What’s your smartphone have in common with mushrooms?
If I were to say something like, portabella mushrooms are the first bio-derived, binderless, hierarchically porous carbon anodes for li-ion batteries… you’d probably say, what the hell is that? (Okay, I’m ALSO saying that but I did a little digging and found out what’s really going on.)
Graphite + li-ion batteries
Every time you scroll Facebook on your phone you’re using energy stored inside of a lithium-ion battery. Li-ion batteries are rechargeable which is why home electronics like computers, tablets, and Bluetooth devices use them. They are also the cornerstone of the booming electric car industry.
Right now lithium-ion anodes are made out of synthetic graphite for energy storage which is expensive, not sustainable and leaves a trail of toxic waste in its wake. Plus, batteries these days drain super quick because we have a lot of apps running all the time and graphite anodes can only do so much.
“Current state-of-the-art lithium-ion batteries must be improved in both energy density and power output in order to meet the future energy storage demand in electric vehicles and grid energy-storage technologies,” said Vilas Pol, an associate professor in the School of Chemical Engineering.
The environmental impact from graphite usage and mining is already pretty bad, but things are likely to get worse when Tesla opens their battery producing behemoth, Gigafactory, in 2017. Gigafactory will be the second largest building in the world and is slated to produce double the output of electric vehicles we have today. Analysts predict that by 2020 over 900,000 tons of raw graphite will be used for electric vehicle batteries alone.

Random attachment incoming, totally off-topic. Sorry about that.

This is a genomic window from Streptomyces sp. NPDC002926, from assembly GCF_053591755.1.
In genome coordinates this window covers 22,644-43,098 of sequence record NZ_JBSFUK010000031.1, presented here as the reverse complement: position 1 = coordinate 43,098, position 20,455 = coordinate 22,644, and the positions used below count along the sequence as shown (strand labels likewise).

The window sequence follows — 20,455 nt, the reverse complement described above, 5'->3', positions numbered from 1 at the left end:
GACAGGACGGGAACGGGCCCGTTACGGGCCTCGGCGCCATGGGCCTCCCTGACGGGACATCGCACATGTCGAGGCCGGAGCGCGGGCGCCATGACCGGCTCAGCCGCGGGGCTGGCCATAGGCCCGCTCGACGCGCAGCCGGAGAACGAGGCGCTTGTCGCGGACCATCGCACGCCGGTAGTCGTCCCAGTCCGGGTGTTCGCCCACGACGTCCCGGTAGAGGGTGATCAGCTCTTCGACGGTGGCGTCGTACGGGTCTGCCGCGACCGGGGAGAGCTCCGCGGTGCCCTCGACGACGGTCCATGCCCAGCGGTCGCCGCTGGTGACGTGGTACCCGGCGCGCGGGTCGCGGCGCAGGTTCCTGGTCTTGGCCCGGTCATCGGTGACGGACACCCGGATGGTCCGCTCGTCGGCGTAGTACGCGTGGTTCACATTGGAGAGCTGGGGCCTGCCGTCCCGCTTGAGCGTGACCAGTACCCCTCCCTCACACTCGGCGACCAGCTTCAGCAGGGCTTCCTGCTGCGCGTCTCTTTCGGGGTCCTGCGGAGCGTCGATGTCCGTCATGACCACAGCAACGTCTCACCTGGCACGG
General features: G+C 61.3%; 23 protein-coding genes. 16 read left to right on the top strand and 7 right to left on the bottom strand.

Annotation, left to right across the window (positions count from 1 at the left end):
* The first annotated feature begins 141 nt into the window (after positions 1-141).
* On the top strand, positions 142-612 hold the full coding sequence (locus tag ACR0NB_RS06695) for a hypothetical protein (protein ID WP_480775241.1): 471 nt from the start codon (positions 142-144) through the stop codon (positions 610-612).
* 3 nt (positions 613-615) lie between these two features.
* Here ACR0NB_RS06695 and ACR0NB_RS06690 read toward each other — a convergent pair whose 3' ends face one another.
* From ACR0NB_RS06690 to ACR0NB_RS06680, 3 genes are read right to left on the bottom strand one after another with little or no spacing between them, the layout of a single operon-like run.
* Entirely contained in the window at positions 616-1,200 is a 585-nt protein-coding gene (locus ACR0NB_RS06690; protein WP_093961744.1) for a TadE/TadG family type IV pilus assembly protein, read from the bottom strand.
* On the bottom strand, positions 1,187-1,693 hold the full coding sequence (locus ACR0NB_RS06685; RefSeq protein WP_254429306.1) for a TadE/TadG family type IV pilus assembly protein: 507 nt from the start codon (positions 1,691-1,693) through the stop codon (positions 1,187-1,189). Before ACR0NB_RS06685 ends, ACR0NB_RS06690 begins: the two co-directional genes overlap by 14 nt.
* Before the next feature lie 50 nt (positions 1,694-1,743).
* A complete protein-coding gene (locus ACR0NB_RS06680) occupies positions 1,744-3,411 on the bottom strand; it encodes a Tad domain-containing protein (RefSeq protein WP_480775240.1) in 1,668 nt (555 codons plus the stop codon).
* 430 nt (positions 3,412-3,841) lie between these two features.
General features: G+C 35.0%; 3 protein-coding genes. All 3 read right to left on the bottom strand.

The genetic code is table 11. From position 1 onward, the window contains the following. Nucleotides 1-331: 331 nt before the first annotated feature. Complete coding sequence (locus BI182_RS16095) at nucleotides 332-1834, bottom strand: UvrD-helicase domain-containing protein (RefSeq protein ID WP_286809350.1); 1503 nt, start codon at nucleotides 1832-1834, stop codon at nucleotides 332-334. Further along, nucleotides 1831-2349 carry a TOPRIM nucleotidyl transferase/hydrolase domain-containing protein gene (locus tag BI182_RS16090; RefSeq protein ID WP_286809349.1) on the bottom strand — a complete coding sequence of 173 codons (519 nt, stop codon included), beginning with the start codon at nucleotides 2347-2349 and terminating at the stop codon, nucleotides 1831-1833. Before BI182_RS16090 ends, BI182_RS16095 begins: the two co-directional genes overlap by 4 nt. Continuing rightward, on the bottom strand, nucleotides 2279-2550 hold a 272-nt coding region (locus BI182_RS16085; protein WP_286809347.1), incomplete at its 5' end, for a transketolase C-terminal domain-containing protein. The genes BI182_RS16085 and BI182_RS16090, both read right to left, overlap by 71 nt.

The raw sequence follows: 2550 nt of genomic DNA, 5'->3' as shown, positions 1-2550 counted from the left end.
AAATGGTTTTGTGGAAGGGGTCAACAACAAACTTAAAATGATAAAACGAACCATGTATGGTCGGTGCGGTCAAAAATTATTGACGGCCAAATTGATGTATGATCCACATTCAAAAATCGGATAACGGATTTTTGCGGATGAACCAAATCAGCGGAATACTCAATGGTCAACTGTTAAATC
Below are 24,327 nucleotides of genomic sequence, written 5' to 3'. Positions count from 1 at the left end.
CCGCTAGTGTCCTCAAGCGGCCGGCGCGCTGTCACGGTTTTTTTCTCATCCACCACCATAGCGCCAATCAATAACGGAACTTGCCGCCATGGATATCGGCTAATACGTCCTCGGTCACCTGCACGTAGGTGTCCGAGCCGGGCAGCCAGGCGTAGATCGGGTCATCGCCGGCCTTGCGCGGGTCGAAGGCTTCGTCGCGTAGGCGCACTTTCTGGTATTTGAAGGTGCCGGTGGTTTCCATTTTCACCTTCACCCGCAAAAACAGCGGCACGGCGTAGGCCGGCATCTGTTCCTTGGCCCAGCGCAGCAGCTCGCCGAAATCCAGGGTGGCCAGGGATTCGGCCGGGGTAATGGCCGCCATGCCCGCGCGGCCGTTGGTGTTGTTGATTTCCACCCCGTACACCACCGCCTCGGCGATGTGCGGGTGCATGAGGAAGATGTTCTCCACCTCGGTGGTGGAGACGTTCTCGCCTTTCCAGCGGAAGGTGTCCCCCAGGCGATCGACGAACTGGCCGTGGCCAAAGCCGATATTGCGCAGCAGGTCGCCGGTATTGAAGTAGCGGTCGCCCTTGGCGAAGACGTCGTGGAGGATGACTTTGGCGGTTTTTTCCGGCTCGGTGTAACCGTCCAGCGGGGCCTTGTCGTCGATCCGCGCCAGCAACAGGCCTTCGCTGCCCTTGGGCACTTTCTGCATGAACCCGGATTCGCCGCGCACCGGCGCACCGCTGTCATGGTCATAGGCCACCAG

So naturally, as there is an increasing interest in battery-powered everything, there’s an increasing interest to seek out safer, cheaper, longer-lasting and environmentally friendly alternatives to graphite. Cue stage right: mushrooms.
At the University of California’s Bourns College of Engineering, researchers discovered a way to create a lithium-ion anode from the skin of portabella mushrooms.
Under high-heat portabellas become porous which creates the perfect environment for air and water exchange — effectively increasing the energy storage capacity and overall performance of a battery. And, because portabellas are high in potassium salt (which gives the pores more accessibility to the electrolytes during each charge-up and discharge cycle), researchers are finding that mushroom batteries may actually improve with time instead of actively degrading with time.
Which would be great because as I type this I’m bound to my laptop charger since my battery permanently bit the dust… again.
Brennan Campbell a graduate student in the college of engineering at Riverside reiterates that “with battery materials like this, future cell phones may see an increase in run time after many uses, rather than a decrease, due to apparent activation of blind pores within the carbon architectures as the cell charges and discharges over time.”
At Purdue University, researchers used a type of wild polypore mushroom known as Tyromyces fissilis (preferred name Aurantiporus fissilis) to produce similar results to that of the portabella anode. Carbon fibers from the Tyromyces fissilis mushroom were modified with nanoparticles to increase the stable capacity by 1.5x that of graphites capacity. Layman’s speak: longer more efficient batteries for our gadgets.
A naturally-derived anode gives hope to a very demanding industry and provides us with a sustainable, biodegradable, safer, longer-lasting and cheaper source of energy for our techy side-kicks.
Of course, the replacement of synthetic anodes with biological ones isn’t going to happen overnight but, we can remain hopeful that the science will soon be optimized and mushroom anodes will be introduced as one of the new industry standards.
Mushroom batteries for the win.
What do you think about mushrooms replacing graphite? Comment below to join the conversation.